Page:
efe-epaAddis Ababa

Thousands of mourners, including family members and friends, attended a funeral service held in Ethiopia on Sunday for the 157 people who died after their plane crashed shortly after take-off.

A total of 17 empty caskets wrapped in the African country's flag, symbolizing the victims, were displayed at the funeral in the Ethiopian capital's Holy Trinity Cathedral in Addis Ababa, as documented by an epa-efe photographer.

On Saturday, Ethiopia's Transport Minister Dagmawit Moges said it could take up to six months to identify the human remains from the crash through DNA samples.

Analysis of the black boxes from the ill-fated flight was also ongoing, France's air accident investigation agency (BEA) confirmed Saturday.

"Data from the CVR (flight data recorders) has been successfully downloaded by BEA and transferred to the Ethiopian investigation team / communication on their behalf / BEA did not listen to the audio files," BEA tweeted.

The Boeing 737 Max 8 plane, en route to Nairobi from Addis Ababa, crashed six minutes after it took off on March 10, killing everyone on board and sparking a ripple of concerns globally over that airplane's safety record.

The tragedy prompted the United States-based company, Boeing, to ground the entire global fleet of 737 Max 8 aircraft over safety concerns on Wednesday.

The people who died traveling onboard flight ET 302 that crashed near the town of Bishoftu, 45 kilometers (27 miles) southeast of the Ethiopian capital, were from 35 nationalities, mainly Kenyans, Canadians and Ethiopians.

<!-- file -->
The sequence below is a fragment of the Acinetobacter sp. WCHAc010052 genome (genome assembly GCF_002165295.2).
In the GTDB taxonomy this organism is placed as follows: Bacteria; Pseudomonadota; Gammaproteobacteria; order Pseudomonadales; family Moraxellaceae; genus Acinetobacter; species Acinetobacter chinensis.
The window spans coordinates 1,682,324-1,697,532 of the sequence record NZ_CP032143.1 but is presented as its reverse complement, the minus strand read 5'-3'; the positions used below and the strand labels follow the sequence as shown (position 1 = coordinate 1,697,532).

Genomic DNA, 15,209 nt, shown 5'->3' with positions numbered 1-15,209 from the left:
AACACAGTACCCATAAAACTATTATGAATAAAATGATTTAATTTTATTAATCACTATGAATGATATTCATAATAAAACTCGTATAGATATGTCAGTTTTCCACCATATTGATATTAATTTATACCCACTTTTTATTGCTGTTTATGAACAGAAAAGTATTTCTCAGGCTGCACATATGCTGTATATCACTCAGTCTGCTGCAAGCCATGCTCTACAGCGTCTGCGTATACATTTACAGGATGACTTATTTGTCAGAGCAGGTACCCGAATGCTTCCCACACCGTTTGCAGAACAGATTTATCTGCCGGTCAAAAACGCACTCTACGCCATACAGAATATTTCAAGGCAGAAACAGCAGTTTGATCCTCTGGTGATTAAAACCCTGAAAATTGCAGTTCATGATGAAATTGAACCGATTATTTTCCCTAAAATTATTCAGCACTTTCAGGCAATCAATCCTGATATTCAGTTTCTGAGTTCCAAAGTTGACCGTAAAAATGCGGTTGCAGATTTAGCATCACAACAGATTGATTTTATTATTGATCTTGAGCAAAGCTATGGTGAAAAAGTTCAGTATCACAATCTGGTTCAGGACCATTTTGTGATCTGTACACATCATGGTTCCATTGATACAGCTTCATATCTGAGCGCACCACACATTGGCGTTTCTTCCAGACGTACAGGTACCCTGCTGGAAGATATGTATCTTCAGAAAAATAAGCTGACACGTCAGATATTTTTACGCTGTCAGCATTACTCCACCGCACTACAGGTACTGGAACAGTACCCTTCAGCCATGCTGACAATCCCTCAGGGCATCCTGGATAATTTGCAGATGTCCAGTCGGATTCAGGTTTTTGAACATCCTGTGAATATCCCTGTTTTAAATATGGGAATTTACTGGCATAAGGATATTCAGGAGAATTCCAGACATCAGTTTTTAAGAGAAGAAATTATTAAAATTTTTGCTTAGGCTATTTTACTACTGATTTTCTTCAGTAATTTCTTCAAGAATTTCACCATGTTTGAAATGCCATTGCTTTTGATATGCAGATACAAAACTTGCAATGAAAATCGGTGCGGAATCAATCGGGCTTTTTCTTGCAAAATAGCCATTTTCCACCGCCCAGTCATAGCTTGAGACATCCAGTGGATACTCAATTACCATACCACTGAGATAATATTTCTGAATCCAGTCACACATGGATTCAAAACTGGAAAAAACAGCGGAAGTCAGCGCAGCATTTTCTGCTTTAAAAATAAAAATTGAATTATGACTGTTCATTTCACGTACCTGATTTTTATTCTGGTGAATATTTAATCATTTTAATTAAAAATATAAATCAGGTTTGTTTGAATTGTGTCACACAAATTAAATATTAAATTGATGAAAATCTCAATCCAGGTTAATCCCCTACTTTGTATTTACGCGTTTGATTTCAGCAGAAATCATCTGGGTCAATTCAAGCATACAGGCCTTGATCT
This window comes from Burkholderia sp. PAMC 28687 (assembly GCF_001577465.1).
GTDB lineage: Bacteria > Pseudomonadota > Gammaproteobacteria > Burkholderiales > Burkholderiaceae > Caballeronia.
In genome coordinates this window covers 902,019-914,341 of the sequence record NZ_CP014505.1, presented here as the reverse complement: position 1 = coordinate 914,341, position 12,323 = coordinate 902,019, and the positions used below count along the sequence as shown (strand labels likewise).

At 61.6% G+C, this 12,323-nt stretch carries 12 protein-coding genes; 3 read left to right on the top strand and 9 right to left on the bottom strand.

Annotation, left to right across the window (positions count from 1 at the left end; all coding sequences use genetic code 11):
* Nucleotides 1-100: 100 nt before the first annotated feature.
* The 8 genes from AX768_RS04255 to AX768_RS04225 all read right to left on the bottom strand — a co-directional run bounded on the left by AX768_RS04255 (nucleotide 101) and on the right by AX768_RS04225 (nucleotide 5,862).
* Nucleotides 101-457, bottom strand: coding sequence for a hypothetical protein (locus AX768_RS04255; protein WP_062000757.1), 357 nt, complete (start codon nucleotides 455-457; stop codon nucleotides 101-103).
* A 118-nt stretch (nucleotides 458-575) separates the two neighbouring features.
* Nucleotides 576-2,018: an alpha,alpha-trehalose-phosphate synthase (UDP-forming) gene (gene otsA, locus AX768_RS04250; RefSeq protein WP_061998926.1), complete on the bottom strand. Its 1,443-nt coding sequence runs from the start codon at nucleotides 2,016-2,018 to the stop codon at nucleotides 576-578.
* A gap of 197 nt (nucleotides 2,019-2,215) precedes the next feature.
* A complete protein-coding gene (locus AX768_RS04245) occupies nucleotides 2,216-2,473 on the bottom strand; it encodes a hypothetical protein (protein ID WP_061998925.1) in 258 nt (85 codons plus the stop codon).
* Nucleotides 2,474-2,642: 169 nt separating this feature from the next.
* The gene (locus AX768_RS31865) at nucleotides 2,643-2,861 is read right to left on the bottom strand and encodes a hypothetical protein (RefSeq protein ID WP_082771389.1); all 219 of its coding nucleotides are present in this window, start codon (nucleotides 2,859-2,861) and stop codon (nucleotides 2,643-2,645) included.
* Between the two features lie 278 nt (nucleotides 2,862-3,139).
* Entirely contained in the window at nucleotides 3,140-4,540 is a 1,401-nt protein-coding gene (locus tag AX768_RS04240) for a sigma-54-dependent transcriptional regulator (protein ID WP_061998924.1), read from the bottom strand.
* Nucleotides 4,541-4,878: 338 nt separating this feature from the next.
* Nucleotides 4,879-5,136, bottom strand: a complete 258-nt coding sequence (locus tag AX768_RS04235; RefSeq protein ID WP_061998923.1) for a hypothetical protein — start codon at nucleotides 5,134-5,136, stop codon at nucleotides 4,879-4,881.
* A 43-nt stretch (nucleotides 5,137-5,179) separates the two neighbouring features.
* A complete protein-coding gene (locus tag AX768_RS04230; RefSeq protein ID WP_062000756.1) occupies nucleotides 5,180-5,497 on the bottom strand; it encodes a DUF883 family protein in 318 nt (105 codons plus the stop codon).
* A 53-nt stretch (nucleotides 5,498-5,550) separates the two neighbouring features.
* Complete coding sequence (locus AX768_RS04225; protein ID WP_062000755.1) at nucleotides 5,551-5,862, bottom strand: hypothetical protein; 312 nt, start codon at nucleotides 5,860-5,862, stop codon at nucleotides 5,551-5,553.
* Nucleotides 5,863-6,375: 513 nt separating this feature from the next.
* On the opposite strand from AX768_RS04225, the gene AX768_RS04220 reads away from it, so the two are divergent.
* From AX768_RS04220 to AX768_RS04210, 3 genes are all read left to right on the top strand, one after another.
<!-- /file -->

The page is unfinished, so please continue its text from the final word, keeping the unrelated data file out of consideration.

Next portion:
In Oct. 2018, the same model was involved in a Lion Air plane crash in Indonesia that killed 189 people.

Although Ethiopian Airlines has a good reputation for air safety, a passenger plane heading for Addis Ababa crashed into the Mediterranean Sea after taking off from Beirut International Airport, killing all 83 passengers and seven crew members on board in Jan. 2010.

One of the airline's deadliest incidents was in Nov. 1996, when a flight from Addis Ababa to Nairobi ran out of fuel and crashed into the Indian Ocean near the Comoros islands after it was hijacked by three men who demanded the pilot take them to Australia, killing 125 of the 175 people on board dead.

Another Ethiopian Airlines jet on route from Addis Ababa to Milan was hijacked and diverted to Geneva in Feb. 2014 by its co-pilot, Hailemedhin Tegegn, who claimed he was seeking asylum in Switzerland.

No one on board the plane was harmed.